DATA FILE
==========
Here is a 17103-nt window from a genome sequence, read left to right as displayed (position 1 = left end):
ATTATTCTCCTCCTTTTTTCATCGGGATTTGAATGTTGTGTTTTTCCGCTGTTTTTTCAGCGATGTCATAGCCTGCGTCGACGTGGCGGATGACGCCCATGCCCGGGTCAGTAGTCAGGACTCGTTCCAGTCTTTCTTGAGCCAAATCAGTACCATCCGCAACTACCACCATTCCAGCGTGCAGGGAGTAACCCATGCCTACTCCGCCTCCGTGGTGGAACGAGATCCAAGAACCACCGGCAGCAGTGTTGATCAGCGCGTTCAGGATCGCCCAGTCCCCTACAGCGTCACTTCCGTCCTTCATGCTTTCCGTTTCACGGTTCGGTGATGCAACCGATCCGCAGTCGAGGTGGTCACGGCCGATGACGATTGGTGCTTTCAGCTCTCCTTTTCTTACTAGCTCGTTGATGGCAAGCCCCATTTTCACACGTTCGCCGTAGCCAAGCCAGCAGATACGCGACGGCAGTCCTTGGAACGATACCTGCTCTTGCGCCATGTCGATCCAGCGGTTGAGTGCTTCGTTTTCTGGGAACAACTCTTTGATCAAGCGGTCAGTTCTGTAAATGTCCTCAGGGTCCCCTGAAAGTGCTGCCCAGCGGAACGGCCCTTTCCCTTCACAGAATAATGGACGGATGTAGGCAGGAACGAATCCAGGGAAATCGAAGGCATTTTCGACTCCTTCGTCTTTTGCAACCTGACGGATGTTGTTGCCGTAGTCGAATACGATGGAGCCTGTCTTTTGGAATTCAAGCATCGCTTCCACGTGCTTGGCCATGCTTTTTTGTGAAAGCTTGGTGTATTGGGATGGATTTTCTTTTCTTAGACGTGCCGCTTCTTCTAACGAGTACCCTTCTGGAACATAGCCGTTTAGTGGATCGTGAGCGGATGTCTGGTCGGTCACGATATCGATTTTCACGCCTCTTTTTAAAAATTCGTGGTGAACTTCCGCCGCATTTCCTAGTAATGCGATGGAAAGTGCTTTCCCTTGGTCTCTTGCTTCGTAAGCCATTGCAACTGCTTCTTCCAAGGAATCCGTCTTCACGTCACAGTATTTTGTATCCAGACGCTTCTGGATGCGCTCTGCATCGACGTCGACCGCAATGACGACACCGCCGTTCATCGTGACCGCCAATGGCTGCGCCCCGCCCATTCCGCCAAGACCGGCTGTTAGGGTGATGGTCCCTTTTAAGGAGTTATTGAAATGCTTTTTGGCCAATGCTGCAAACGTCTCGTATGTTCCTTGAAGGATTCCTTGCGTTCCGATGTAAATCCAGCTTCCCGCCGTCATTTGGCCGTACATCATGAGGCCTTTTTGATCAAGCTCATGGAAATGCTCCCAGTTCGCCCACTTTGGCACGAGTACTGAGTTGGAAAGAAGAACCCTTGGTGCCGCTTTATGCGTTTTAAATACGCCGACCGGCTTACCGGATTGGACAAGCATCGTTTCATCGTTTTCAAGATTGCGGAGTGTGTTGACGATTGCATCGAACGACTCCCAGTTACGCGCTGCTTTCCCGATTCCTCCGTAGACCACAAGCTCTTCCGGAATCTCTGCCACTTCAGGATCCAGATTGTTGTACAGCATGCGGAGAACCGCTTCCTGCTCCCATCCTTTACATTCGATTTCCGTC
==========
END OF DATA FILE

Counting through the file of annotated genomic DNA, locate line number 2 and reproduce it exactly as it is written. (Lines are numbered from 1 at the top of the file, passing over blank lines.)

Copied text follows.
ATTATTCTCCTCCTTTTTTCATCGGGATTTGAATGTTGTGTTTTTCCGCTGTTTTTTCAGCGATGTCATAGCCTGCGTCGACGTGGCGGATGACGCCCATGCCCGGGTCAGTAGTCAGGACTCGTTCCAGTCTTTCTTGAGCCAAATCAGTACCATCCGCAACTACCACCATTCCAGCGTGCAGGGAGTAACCCATGCCTACTCCGCCTCCGTGGTGGAACGAGATCCAAGAACCACCGGCAGCAGTGTTGATCAGCGCGTTCAGGATCGCCCAGTCCCCTACAGCGTCACTTCCGTCCTTCATGCTTTCCGTTTCACGGTTCGGTGATGCAACCGATCCGCAGTCGAGGTGGTCACGGCCGATGACGATTGGTGCTTTCAGCTCTCCTTTTCTTACTAGCTCGTTGATGGCAAGCCCCATTTTCACACGTTCGCCGTAGCCAAGCCAGCAGATACGCGACGGCAGTCCTTGGAACGATACCTGCTCTTGCGCCATGTCGATCCAGCGGTTGAGTGCTTCGTTTTCTGGGAACAACTCTTTGATCAAGCGGTCAGTTCTGTAAATGTCCTCAGGGTCCCCTGAAAGTGCTGCCCAGCGGAACGGCCCTTTCCCTTCACAGAATAATGGACGGATGTAGGCAGGAACGAATCCAGGGAAATCGAAGGCATTTTCGACTCCTTCGTCTTTTGCAACCTGACGGATGTTGTTGCCGTAGTCGAATACGATGGAGCCTGTCTTTTGGAATTCAAGCATCGCTTCCACGTGCTTGGCCATGCTTTTTTGTGAAAGCTTGGTGTATTGGGATGGATTTTCTTTTCTTAGACGTGCCGCTTCTTCTAACGAGTACCCTTCTGGAACATAGCCGTTTAGTGGATCGTGAGCGGATGTCTGGTCGGTCACGATATCGATTTTCACGCCTCTTTTTAAAAATTCGTGGTGAACTTCCGCCGCATTTCCTAGTAATGCGATGGAAAGTGCTTTCCCTTGGTCTCTTGCTTCGTAAGCCATTGCAACTGCTTCTTCCAAGGAATCCGTCTTCACGTCACAGTATTTTGTATCCAGACGCTTCTGGATGCGCTCTGCATCGACGTCGACCGCAATGACGACACCGCCGTTCATCGTGACCGCCAATGGCTGCGCCCCGCCCATTCCGCCAAGACCGGCTGTTAGGGTGATGGTCCCTTTTAAGGAGTTATTGAAATGCTTTTTGGCCAATGCTGCAAACGTCTCGTATGTTCCTTGAAGGATTCCTTGCGTTCCGATGTAAATCCAGCTTCCCGCCGTCATTTGGCCGTACATCATGAGGCCTTTTTGATCAAGCTCATGGAAATGCTCCCAGTTCGCCCACTTTGGCACGAGTACTGAGTTGGAAAGAAGAACCCTTGGTGCCGCTTTATGCGTTTTAAATACGCCGACCGGCTTACCGGATTGGACAAGCATCGTTTCATCGTTTTCAAGATTGCGGAGTGTGTTGACGATTGCATCGAACGACTCCCAGTTACGCGCTGCTTTCCCGATTCCTCCGTAGACCACAAGCTCTTCCGGAATCTCTGCCACTTCAGGATCCAGATTGTTGTACAGCATGCGGAGAACCGCTTCCTGCTCCCATCCTTTACATTCGATTTCCGTC